Online Program

″My blood sugars are gorgeous these days:″ the perceived effects of the healthy communities through healthy food program on its older adult participants

Wednesday, November 6, 2013 : 12:42 p.m. - 12:54 p.m.

Maysoun Freij, PhD, MPH, Center for Evaluation and Applied Research, The New York Academy of Medicine, New York, NY
Terry Kaelber, Community Experience Partnership, United Neighborhood Houses, New York, NY
Tongtan Chantarat, MPH, CLC, Center for Evaluation and Applied Research, The New York Academy of Medicine, New York, NY
Linda Weiss, PhD, Center for Evaluation and Applied Research, The New York Academy of Medicine, New York, NY
INTRODUCTION - Healthy Communities through Healthy Food (HCHF) was a multi-year multi-site program in New York City to increase the civic engagement of older adults. Older adults were encouraged to be involved and take leadership roles in community gardens, farmers markets, a wholesale fresh food buyers club, and cooking demonstrations. Yet the health of older adults was thought to be one of the major challenges for participation in the program. METHODS: A mixed methods evaluation of the HCHF was conducted from 2010 to 2012; it included self-reported impacts of HCHF on mental and physical health. Quantitative surveys were completed by 148 individual participants; three focus groups were held with 28 participants, and in-depth qualitative interviews were conducted with 12 participants. Findings were compared over time, and across three participating organizations. RESULTS: The majority of participants were female between the ages of 61-80; 23% of those surveyed received SSI/ SSDI. The largest share of participants surveyed reported becoming involved to improve their own health and well-being (50%). Another top reason was to feel connected to their community (34%). Qualitative data indicate that participants perceived health improvements due to their involvement in the HCHF program. For example, one woman said, “personally, it's gotten me to eat better and healthier… It shows in a lot of my lab values.” Another said, “I feel like a veil has been pulled from my eyes. I'm healthier and happier.” DISCUSSION: The HCHF program attracted participants to civic engagement activities due to perceived health benefits.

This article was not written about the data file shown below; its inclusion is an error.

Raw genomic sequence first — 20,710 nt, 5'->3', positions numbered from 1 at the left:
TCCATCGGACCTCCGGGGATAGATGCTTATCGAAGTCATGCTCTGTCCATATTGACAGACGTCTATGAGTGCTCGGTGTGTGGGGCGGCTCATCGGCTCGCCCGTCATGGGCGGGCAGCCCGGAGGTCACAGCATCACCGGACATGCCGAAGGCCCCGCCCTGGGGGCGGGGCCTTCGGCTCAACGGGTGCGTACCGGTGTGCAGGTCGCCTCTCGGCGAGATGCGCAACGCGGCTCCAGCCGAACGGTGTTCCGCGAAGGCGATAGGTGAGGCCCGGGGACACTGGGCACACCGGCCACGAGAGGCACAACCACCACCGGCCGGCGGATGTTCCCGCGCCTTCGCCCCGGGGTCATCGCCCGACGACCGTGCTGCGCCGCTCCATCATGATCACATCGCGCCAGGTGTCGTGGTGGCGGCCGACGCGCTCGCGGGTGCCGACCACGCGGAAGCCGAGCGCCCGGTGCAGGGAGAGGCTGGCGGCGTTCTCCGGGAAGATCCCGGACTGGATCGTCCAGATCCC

Learning Areas:

Conduct evaluation related to programs, research, and other areas of practice
Public health or related research

Learning Objectives:
Describe the findings from an evaluation of a multi-site, multi-year civic engagement program for older adults that seeks to improve their local food environments. Explain how the Health Communities through Healthy Food Program enabled older adults in New York City to become involved in their communities and personally benefit from greater access to healthy food. Discuss the degree to which health is both a motivating and inhibiting factor in the civic engagement of older adults.

Keyword(s): Aging, Health

Presenting author's disclosure statement:

Qualified on the content I am responsible for because: I am an evaluation researcher, and have been the principal investigator on the evaluation of the Healthy Communities through Healthy Food(HCHF) project since 2010. I have a special interest in aging populations, health disparities, and health promotion.
Any relevant financial relationships? No

I agree to comply with the American Public Health Association Conflict of Interest and Commercial Support Guidelines, and to disclose to the participants any off-label or experimental uses of a commercial product or service discussed in my presentation.